Republicans celebrate opening of ANWR to oil drilling

U.S. President Donald Trump celebrates with Sen. Lisa Murkowski, Rep. Don Young and Congressional Republicans after the U.S. Congress passed sweeping tax overhaul legislation on the South Lawn of the White House in Washington, U.S., on December 20, 2017. (Carlos Barria/Reuters)

Alaska’s members of Congress celebrated their success Wednesday in opening the Arctic National Wildlife Refuge to oil drilling. The measure passed in the Republican tax bill with a final vote in the House. President Trump also applauded a victory for the Alaska delegation that was 37 years in the making.

Little of the congressional debate was about the refuge. For hours at a time, no one mentioned it. But ANWR got big play on the South Lawn of the White House.

“And ANWR … Oh, congratulations!” President Trump told the Alaska delegation. He invited each of them to take the mic.

“Perseverance overcomes intelligence”

At the presidential podium, Congressman Don Young took the long view.

“This is 37 years I tried to get this passed. It proves one thing: perseverance overcomes intelligence any day of the year,” Young said, to big laughs from the Republican lawmakers arrayed behind him.

Immediately after the vote, Young was happy, but not over-the-moon, greatest-day-of-his 44-years-in-Congress happy. Instead, he seemed measured.

“I think the pipeline was probably a bigger issue, and this is a follow up,” Young said. “This is big because I worked on it ever since we had the Alaska National (Interest) Lands (Conservation) Act (ANILCA).”

Here’s the 20-second version of that law: The 1980 Alaska lands act, established the Arctic Refuge. But lawmakers couldn’t agree on what to do with the far north part, the coastal plain – allow oil development or preserve it for wildlife? So they punted. In section 1002 of the law, Congress said the coastal part would be studied and they’d decide what to do with it later.

“We finally got it done,” Young said.

A long overdue victory

But Young said the ANWR victory is long overdue, because he said he had the support of two of the biggest conservationists in the House back in 1980.

“What bothers me about the campaign against it all these years was that two of the leading environmentalists signed the conference report and set the 1002 areas aside, (Reps.) Mo Udall and John Seiberling,” Young said.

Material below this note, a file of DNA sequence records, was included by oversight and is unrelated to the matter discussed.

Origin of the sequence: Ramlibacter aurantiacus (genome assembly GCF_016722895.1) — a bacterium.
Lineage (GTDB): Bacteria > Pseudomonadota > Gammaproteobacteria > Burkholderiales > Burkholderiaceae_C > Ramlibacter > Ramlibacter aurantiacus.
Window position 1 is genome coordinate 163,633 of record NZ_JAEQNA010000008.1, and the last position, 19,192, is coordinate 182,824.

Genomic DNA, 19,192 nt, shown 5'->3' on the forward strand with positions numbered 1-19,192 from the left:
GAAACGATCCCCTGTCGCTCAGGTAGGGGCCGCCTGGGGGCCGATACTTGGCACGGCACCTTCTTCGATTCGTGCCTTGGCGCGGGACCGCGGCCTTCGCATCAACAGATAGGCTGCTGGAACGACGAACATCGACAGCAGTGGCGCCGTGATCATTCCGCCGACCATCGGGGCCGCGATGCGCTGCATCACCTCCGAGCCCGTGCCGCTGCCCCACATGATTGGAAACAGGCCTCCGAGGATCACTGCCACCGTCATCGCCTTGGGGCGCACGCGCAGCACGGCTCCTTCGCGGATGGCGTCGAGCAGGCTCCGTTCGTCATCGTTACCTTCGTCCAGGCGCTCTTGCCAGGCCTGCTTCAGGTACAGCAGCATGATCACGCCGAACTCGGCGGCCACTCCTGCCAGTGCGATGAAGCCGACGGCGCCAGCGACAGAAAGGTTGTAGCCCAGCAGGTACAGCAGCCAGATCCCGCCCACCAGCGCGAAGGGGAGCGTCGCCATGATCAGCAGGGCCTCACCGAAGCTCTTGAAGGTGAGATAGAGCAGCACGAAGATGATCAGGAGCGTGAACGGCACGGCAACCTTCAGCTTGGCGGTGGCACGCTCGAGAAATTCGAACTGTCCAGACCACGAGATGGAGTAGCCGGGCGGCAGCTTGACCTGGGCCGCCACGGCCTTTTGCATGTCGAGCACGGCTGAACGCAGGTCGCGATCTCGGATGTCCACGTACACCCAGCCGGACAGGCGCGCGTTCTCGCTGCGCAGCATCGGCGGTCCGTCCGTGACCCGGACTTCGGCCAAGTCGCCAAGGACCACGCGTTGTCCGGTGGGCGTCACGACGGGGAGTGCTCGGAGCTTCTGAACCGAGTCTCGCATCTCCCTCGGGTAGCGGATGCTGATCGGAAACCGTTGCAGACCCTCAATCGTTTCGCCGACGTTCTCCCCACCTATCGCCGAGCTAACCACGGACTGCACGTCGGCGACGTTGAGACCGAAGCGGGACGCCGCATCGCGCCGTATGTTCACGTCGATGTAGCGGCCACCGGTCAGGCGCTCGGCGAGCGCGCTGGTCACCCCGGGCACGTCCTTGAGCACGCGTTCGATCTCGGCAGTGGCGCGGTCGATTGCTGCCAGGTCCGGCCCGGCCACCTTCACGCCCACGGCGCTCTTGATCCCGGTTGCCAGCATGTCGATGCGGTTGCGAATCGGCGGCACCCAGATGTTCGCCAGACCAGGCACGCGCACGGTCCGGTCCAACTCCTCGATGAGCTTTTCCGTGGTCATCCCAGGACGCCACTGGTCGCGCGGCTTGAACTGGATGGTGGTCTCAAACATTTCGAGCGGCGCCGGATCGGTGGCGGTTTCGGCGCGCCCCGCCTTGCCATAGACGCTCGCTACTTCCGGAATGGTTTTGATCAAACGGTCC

Former U.S. Sen. Ted Stevens was killed in an airplane crash in 2010. (Alex Wong/Getty Images)

The late-Sen. Ted Stevens used to say something similar. Stevens claimed he actually won the fight to open the coastal plain back in 1980, because he got promises from Democratic senators Paul Tsongas and Scoop Jackson.

But whatever commitments the Alaskans got, they didn’t get them in law. Until now.

Sen. Lisa Murkowski said as she left the Capitol in the wee hours Wednesday, after the Senate vote, she called her dad, former Sen. Frank Murkowski.

“He did say ‘You did something I couldn’t do and Ted couldn’t do, so good for you. One of these days you’re going make something of yourself’,” Murkowski said.

Environmentalists vow to continue to fight for the refuge in court, in corporate boardrooms and in Congress.

“A significant tax reduction”
The nonpartisan Joint Committee on Taxation says the bill will add $1.5 trillion to the deficit, or $1 trillion when you factor in economic growth. (Jonathan Ernst/Reuters)

Sen. Dan Sullivan said he’s happy to be part of the team that finally got the refuge drilling bill through Congress. He gave credit to President Trump and Senate Majority Leader Mitch McConnell, too. Sullivan says, he’s also happy about the tax changes that passed.

“You know, a lot of people are losing or not getting a full Permanent Fund dividend,” Sullivan said. “A lot of them are going to see, particularly the middle class, a tax reduction that fills that hole. Significant.”

The nonpartisan Joint Committee on Taxation says the bill will add $1.5 trillion to the deficit, or $1 trillion when you factor in economic growth. But Sullivan and Murkowski say they think the hit to the deficit won’t be that large because the economy will grow more than the Joint Committee predicts. And, they say, jobs from development in ANWR will help.

Related stories from around the North:

Liz Ruskin, Alaska Public Media

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